Saturn's largest moon, Titan, resembles an Earth you might find in a parallel universe.

It is a mysterious and intriguing moon because it's the only other world we currently know of that has liquid on its surface.

It has its own "water cycle" and its poles show an abundance of glistening lakes.

And weirdly enough, it seems like some of them are just up and vanishing.

That's according to a new study, published April 15 in Nature Astronomy, that assessed the lakes at Titan's north pole, using data from NASA's Cassini spacecraft, which was equipped with a RADAR instrument and infrared imager.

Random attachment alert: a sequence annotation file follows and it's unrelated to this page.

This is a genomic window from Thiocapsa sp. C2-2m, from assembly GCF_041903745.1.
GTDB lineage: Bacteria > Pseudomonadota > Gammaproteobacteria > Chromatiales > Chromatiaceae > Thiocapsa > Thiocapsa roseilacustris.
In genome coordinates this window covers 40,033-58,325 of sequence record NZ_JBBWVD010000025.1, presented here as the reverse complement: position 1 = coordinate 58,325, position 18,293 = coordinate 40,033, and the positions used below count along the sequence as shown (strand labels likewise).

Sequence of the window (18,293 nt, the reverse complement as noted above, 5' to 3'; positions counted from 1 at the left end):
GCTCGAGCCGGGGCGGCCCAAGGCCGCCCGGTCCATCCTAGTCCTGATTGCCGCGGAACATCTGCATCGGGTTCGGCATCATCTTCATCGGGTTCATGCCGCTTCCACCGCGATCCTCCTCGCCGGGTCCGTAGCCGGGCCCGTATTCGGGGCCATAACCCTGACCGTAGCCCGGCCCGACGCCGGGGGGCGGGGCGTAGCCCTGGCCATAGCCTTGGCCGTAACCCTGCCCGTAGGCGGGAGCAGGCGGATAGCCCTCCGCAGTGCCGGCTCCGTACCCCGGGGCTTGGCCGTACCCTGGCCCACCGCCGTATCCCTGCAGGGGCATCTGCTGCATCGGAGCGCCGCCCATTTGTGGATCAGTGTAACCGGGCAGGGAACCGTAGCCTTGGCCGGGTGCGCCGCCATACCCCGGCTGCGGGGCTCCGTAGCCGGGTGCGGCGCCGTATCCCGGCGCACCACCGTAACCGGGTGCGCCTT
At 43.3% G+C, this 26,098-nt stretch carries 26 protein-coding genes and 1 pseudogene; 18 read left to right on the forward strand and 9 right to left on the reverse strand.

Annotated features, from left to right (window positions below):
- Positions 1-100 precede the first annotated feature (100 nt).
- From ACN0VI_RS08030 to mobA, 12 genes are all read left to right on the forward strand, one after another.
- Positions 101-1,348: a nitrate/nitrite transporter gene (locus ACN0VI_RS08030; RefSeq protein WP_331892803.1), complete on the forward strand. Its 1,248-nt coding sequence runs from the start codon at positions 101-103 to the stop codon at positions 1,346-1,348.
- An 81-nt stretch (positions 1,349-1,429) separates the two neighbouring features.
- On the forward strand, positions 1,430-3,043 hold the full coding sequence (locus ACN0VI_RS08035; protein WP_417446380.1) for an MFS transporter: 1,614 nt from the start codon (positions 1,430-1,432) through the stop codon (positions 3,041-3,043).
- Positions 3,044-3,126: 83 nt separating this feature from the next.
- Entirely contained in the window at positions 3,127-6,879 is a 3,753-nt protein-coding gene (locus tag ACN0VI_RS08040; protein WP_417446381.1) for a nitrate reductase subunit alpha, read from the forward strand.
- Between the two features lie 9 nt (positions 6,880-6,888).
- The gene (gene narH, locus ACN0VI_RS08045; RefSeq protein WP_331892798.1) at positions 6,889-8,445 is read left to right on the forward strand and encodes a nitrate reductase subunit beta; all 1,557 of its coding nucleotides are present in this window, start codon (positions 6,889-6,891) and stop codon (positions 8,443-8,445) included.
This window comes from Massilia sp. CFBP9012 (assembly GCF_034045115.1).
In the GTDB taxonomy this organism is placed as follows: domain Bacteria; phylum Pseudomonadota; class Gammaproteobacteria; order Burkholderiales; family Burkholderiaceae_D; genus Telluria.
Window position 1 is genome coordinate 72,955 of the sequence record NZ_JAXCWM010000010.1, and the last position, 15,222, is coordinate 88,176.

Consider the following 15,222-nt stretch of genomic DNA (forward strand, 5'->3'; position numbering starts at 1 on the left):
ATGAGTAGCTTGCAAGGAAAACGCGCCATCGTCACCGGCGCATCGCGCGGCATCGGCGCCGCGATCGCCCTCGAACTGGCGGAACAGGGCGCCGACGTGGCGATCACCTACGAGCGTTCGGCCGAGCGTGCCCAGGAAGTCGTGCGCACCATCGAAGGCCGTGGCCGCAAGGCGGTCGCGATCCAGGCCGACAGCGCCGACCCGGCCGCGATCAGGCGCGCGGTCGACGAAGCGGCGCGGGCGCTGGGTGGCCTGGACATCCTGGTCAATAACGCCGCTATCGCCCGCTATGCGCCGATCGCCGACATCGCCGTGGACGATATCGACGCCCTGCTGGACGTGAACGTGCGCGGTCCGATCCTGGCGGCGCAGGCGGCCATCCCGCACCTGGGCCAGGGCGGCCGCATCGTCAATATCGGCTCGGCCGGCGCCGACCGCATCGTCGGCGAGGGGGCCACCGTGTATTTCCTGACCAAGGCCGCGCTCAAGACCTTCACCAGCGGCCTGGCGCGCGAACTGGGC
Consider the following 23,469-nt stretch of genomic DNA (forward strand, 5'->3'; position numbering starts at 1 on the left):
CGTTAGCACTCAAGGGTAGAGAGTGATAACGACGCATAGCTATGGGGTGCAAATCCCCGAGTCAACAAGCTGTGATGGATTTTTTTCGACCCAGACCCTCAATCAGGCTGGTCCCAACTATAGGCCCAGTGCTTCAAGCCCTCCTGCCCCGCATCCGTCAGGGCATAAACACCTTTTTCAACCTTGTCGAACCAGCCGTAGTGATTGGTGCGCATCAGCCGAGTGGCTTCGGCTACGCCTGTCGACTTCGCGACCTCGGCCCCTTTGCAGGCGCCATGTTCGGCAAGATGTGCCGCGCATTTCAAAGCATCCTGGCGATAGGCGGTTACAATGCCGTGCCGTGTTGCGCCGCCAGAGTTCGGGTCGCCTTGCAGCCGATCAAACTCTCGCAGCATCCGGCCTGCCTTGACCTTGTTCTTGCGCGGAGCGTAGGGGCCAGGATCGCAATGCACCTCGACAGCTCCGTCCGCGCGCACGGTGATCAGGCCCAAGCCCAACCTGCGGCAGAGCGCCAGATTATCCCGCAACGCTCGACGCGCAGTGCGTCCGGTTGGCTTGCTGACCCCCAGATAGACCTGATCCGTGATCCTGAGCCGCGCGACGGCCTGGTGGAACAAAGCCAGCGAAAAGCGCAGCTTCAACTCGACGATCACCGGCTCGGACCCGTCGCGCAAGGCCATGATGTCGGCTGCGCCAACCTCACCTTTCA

A team of researchers from Johns Hopkins Applied Physics Laboratory and NASA's Jet Propulsion Laboratory studied images from Cassini's flyby in 2006, noting the presence of dark patches across the northern hemisphere -- the methane lakes.

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